In 1501, the Arte della Lana commissioned Michelangelo to create the now famous statue of David. About 40 years earlier, another sculptor by the name of Agostino di Duccio had tried to sculpt the same object but to no avail. When Michelangelo was given the task, he was also given the same block of marble that Agostino had worked on those many years ago. The story is told that every day for 3 months, the 26 year old Michelangelo stood and stared at the marble block. He would leave at the end of the workday and return the following morning, repeating the routine to the great puzzlement of onlookers.
“What are you doing?” someone asked. “I’m working,” the master sculptor replied.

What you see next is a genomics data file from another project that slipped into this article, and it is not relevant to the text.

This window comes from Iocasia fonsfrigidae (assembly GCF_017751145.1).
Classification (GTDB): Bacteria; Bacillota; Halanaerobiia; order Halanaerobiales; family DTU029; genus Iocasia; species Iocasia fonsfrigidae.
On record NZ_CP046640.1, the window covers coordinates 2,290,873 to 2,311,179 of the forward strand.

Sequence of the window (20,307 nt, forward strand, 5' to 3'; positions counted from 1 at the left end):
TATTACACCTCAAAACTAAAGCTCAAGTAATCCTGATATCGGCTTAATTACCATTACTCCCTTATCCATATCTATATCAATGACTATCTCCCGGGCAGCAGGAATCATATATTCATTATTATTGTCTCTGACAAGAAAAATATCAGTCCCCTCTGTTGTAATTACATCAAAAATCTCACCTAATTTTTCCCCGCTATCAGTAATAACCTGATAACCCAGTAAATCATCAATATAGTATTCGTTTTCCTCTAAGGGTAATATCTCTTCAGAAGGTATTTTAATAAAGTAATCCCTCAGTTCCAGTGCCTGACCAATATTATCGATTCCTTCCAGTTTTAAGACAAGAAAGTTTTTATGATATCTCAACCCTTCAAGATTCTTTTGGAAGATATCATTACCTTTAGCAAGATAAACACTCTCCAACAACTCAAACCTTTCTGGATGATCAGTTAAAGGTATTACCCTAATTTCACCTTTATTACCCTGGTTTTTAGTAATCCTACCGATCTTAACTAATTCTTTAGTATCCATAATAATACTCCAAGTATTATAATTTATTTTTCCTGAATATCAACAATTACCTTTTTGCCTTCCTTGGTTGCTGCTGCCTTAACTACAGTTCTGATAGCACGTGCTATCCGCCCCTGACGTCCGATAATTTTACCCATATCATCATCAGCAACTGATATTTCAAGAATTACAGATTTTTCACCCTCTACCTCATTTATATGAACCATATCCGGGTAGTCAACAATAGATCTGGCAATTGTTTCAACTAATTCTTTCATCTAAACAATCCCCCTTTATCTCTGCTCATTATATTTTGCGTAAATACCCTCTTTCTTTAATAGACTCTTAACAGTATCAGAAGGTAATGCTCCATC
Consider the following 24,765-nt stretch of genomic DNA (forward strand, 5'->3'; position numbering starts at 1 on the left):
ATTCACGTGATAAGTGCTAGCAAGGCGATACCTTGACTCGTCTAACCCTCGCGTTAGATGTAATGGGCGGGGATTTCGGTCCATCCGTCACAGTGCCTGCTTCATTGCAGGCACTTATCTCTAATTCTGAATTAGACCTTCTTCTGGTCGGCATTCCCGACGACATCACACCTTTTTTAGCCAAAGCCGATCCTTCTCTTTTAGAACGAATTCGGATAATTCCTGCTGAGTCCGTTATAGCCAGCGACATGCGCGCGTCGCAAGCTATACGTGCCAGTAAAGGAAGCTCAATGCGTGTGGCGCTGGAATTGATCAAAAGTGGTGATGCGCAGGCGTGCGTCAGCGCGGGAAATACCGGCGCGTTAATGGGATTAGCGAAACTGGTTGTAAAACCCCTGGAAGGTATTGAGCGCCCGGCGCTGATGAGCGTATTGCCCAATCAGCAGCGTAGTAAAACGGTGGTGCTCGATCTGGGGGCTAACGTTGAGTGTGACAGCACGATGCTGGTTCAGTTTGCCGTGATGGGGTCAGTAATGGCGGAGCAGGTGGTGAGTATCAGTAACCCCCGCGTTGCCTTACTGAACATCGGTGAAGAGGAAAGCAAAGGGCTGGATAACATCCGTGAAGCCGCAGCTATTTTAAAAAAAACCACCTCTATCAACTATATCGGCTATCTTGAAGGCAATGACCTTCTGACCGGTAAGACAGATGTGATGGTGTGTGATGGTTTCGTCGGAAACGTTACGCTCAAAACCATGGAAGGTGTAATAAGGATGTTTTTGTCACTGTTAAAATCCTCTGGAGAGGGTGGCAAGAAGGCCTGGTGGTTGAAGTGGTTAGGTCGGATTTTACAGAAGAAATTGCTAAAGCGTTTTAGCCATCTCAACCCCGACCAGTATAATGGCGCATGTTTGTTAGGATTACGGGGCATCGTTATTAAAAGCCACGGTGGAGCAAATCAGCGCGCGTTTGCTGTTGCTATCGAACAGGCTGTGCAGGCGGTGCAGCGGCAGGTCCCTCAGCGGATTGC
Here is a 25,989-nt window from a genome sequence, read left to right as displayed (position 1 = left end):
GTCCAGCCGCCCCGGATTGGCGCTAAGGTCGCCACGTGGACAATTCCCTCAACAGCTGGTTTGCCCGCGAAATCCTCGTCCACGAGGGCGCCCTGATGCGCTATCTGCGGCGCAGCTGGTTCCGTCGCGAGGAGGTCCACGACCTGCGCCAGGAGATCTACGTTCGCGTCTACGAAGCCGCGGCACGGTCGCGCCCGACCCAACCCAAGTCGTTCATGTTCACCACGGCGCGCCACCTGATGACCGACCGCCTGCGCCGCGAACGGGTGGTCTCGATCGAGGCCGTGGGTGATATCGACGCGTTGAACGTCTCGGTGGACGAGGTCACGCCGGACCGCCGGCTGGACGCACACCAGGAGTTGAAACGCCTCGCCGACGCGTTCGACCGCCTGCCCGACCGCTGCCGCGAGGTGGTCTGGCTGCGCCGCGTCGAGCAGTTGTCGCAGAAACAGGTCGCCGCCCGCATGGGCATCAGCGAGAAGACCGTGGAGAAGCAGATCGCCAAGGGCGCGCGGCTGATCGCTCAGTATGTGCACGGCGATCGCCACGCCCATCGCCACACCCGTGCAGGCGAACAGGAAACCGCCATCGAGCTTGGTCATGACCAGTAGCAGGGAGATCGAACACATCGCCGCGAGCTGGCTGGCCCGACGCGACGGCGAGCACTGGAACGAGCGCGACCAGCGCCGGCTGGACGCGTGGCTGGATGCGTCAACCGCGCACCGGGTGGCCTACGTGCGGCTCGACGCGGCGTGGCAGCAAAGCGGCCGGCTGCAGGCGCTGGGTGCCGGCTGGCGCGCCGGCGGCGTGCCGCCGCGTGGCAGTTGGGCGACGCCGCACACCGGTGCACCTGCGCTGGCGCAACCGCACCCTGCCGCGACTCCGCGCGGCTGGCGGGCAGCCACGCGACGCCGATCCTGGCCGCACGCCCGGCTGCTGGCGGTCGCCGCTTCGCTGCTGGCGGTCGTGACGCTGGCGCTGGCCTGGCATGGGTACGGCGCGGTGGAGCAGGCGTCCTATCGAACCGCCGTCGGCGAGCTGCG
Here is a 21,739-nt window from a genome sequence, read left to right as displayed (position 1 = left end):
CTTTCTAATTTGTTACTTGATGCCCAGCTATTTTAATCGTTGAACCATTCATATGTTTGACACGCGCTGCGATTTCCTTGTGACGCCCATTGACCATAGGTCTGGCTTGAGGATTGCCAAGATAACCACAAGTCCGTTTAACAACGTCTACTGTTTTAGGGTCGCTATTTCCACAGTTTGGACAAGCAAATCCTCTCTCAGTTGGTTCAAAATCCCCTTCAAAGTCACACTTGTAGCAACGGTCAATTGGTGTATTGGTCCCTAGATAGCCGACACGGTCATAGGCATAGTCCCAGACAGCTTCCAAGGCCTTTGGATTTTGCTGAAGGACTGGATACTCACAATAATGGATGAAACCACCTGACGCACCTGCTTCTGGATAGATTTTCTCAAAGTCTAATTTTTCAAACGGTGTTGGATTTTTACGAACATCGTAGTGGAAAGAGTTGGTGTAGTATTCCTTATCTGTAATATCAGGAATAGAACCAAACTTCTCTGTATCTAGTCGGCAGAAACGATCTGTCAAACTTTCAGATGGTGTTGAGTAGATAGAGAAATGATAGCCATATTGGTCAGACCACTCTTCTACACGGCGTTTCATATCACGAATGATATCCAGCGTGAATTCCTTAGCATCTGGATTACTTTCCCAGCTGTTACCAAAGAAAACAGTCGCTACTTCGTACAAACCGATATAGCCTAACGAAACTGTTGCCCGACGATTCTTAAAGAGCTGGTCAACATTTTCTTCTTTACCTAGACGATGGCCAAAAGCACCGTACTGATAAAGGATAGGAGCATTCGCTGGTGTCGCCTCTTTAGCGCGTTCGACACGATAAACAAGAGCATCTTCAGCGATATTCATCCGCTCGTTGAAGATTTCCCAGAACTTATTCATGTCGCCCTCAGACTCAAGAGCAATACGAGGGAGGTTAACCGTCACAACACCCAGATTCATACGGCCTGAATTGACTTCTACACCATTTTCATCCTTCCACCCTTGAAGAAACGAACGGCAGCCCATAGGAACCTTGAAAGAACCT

I recently read this story in “The Little Red Book of Wisdom” by Mark DeMoss (which was given to me by Matt Angove…super thanks man!). The story illustrates a great point about the role and principles of thinking productively.
In an age where we have more information being constantly thrown at us then ever before (i.e.—blackberry’s, myspace, facebook, email, blogs, text messaging, twitter, etc…), taking the time to just be still and think is far too often neglected and undervalued at best. In fact, many view this act as “lazy” or “unproductive” given the large assumption that in order to reach success one must be a work-a-holic. But who ever said that thinking isn’t working?
I’ve realized that sometimes I “think” that I’ve taken the time to “think” but I really haven’t set aside all distractions to really clear my head and focus. You know, kind of like a vacation that you end up getting back from feeling as if you need another vacation….even though you’re supposedly “relaxing”…you haven’t given your mind a chance to rest.
Thinking is a process…it takes time, requires scheduling and must be planned.
By Micah Davis